ARLENE VIOLET - Taveras, Raimondo outline job creation ideas

ARLENE VIOLET - Taveras, Raimondo outline job creation ideas

Last week Providence Mayor Angel Taveras and General Treasurer Gina Raimondo each issued a jobs plan. What both of them had in common was the focus on state colleges, particularly the community college (Taveras) and the need for businesses to be engaged with higher learning.

Mr. Taveras wants to have employers work with the community college to create and implement a curriculum that mirrors the needs of that corporation or group of small businesses. Raimondo's proposal is more mature in that she urges more interaction between businesses and colleges through a Rhode Island Innovation Institute in a panoply of areas. Fortunately, she read the January 2014 report done under the auspices of Commerce RI and the Rhode Island Foundation. This blueprint is a superior piece of analysis.

What is mystifying is that since 1978, various permutations of the state's economic development arm have all issued job creation reports that are remarkably similar on what needs to be done. Candidate after candidate pipe-dreams proposals without ever looking at them, so it was refreshing to see Ms. Raimondo adopt much of the content of the most recent ideation. She took a few broadsides from those critical of her manufacturing initiative, probably because she didn't explain it too clearly, yet she is correct. As outlined in the January 2014 report, which was vetted by more than 200 business leaders, manufacturing growth is not about making buggy whips, but in wedding the design capabilities of such places like the Rhode Island School of Design, the world leader in design, with the prototyping, for example, of packaging, reinvention of products and cutting edge manufacturing of new products.

Ms. Raimondo hit upon the untapped potential in new fields like food sciences, marine technologies and health sciences, all exactly the proposals in the January report. The Ocean State is uniquely poised for a marine-based renaissance of jobs. Already the state has charter boat companies, boat repair and fabrication, shellfishing ecotourism and water-based recreational and tourist providers. Building on that base, the state could thrive with its identity as a world leader in boat building, rigging, engine repair, etc., by clustering the maritime trades and promoting them in conjunction with our technical schools. Throw in a good measure of training for security expertise here and in cybersecurity for the other emerging fields.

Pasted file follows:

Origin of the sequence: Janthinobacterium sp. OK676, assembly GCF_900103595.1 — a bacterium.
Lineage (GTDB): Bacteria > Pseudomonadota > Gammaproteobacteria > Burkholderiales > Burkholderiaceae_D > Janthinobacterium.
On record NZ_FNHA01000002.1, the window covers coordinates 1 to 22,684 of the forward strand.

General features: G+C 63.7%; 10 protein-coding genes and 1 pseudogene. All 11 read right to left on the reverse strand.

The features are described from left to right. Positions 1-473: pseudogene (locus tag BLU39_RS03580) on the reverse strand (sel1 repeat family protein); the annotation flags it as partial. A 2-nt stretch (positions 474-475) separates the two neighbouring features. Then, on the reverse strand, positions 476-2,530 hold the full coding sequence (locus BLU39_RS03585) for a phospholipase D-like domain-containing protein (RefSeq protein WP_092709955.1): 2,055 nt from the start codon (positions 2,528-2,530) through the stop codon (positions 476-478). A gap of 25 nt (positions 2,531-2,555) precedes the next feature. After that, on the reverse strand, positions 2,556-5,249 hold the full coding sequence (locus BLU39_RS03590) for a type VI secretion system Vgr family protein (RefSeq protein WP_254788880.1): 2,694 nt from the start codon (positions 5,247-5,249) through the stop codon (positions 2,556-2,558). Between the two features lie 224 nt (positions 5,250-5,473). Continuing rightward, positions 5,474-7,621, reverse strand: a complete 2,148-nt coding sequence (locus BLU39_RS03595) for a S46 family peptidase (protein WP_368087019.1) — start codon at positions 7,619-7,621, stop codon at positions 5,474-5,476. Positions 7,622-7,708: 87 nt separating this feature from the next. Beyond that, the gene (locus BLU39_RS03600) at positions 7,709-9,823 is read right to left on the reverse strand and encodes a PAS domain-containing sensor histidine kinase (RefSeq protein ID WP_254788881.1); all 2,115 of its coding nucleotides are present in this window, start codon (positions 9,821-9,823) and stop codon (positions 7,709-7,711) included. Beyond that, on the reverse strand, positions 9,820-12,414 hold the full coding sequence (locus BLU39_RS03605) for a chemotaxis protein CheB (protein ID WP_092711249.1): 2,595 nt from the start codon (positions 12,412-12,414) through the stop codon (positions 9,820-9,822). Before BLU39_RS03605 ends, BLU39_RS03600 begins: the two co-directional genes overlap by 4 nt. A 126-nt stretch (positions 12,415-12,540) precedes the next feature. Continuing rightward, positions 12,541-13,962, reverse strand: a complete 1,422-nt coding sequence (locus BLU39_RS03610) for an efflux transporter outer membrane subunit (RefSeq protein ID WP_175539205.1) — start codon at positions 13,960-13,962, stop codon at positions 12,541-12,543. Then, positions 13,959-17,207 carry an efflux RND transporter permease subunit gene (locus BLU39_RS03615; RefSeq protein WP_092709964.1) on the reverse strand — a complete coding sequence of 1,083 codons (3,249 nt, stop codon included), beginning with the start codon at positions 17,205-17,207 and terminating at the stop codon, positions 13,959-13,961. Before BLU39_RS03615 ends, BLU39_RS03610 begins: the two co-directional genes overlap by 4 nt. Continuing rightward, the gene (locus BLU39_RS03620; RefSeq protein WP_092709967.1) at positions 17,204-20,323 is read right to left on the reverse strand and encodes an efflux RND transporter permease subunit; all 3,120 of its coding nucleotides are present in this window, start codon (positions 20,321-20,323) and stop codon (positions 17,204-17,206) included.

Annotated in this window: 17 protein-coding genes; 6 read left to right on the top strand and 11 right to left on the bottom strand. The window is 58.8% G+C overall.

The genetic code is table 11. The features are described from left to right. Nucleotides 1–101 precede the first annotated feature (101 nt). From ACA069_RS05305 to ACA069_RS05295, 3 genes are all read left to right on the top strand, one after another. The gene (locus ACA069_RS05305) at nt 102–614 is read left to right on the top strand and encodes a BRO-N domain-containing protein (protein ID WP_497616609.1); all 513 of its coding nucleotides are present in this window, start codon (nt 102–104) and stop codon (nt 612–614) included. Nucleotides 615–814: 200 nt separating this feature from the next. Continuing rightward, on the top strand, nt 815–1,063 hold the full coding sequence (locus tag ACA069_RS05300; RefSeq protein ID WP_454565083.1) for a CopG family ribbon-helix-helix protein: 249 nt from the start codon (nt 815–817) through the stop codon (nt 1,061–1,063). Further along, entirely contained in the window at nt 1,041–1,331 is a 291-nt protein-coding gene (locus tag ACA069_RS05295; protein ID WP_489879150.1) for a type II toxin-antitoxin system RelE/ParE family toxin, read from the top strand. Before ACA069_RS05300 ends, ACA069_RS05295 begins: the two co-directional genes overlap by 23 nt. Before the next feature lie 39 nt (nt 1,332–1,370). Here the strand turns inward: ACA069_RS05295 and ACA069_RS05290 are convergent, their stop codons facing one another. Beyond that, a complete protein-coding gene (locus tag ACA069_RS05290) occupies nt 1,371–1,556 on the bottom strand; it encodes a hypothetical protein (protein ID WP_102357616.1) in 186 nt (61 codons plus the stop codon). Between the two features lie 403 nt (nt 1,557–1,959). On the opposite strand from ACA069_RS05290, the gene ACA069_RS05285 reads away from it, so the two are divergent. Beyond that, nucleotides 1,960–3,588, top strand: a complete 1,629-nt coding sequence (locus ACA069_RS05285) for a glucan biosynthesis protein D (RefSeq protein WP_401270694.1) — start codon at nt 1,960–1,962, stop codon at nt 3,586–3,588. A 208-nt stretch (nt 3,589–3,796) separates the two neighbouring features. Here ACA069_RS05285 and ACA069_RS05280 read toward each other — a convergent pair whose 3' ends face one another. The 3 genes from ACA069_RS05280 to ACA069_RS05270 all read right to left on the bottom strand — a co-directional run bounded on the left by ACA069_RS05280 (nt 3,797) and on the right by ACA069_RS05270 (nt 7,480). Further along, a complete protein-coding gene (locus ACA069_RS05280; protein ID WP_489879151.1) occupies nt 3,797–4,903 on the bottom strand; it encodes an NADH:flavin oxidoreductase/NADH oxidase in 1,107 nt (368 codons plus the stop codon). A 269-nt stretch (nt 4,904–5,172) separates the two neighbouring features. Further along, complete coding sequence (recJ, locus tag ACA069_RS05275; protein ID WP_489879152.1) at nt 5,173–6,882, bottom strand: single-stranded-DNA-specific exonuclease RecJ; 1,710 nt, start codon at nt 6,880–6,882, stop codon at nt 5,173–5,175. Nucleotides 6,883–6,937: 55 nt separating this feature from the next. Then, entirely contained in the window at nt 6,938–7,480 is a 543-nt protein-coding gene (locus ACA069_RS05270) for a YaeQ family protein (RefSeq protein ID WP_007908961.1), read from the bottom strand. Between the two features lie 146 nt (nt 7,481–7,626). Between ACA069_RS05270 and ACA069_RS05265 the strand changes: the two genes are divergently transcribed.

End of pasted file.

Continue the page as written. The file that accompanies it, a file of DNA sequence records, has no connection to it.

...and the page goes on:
Food sciences is a no-brainer, building on Johnson & Wales international reputation as well as the foodie reputation of many fine restaurants here. Building a support matrix for food-related businesses, including shipping food products abroad, can also be a cornerstone of the state economic development.

The health sciences portion can also be accelerated by building on the foundation of existing med-tech entities, research institutions, drug and device developers and manufacturers of new therapeutic instruments, vaccines, software and textiles to market.

Rather than re-invent the wheel, candidates should be analyzing the action agenda outlined in the January report. A full game plan will be ready by October, promises Marcel Valois, executive director of Commerce RI. If this most recent report is any indication, he will acquit himself admirably, given the rock solid proposals and strategies to date of integrating each field of focus.

Special interests buffer the General Assembly for money to promote itself outside of a cogent game plan. It's way past time for leaders to listen and read the analyses already in place and to move forward. Ms. Raimondo seems to get it. Mr. Taveras has a way to go.

Violet is an attorney and former state attorney general.

Comments

Kudos to the Providence Journal for illuminating a serious problem at R.I. Hospital. In that Feb., 18th article, "Stressing the hospitals" it was noted that, “people without money — including undocumented immigrants who may stay in America for “free” treatment.” In a Feb., 27th Journal article “R.I. unemployment figure for December is adjusted up to 9.3 percent” it was noted that, “the state must contend with…immigration issues and the number of undocumented workers here.”
Our immigration laws are pretty darn good at addressing the wants and needs of America. However, our lawmakers pander to illegal aliens already here, and encourage others to come. Their presence is the problem. Changing their legal status will not fix the problem!
We must institute E-Verify and actually impose the prescribed penalties for employing illegal aliens. The least that govt. can do is to strenuously apply the E-Verify and SAVE programs to ensure that no tax dollars flow to illegal residents.
RI has the highest unemployment rate in the nation, 9.3%. Our citizens lucky enough to find jobs must work for lower wages and benefits as a result of illegal labor competition. If you’re out of work you should be screaming for E-Verify!
Since the LAST amnesty we now have between 13-15 million illegal aliens. Ignoring the law caused this. Enforcing the law can solve this! Our elected officials must act with courage and common sense! I know – but I can hope!

William Perry
Cumberland, RI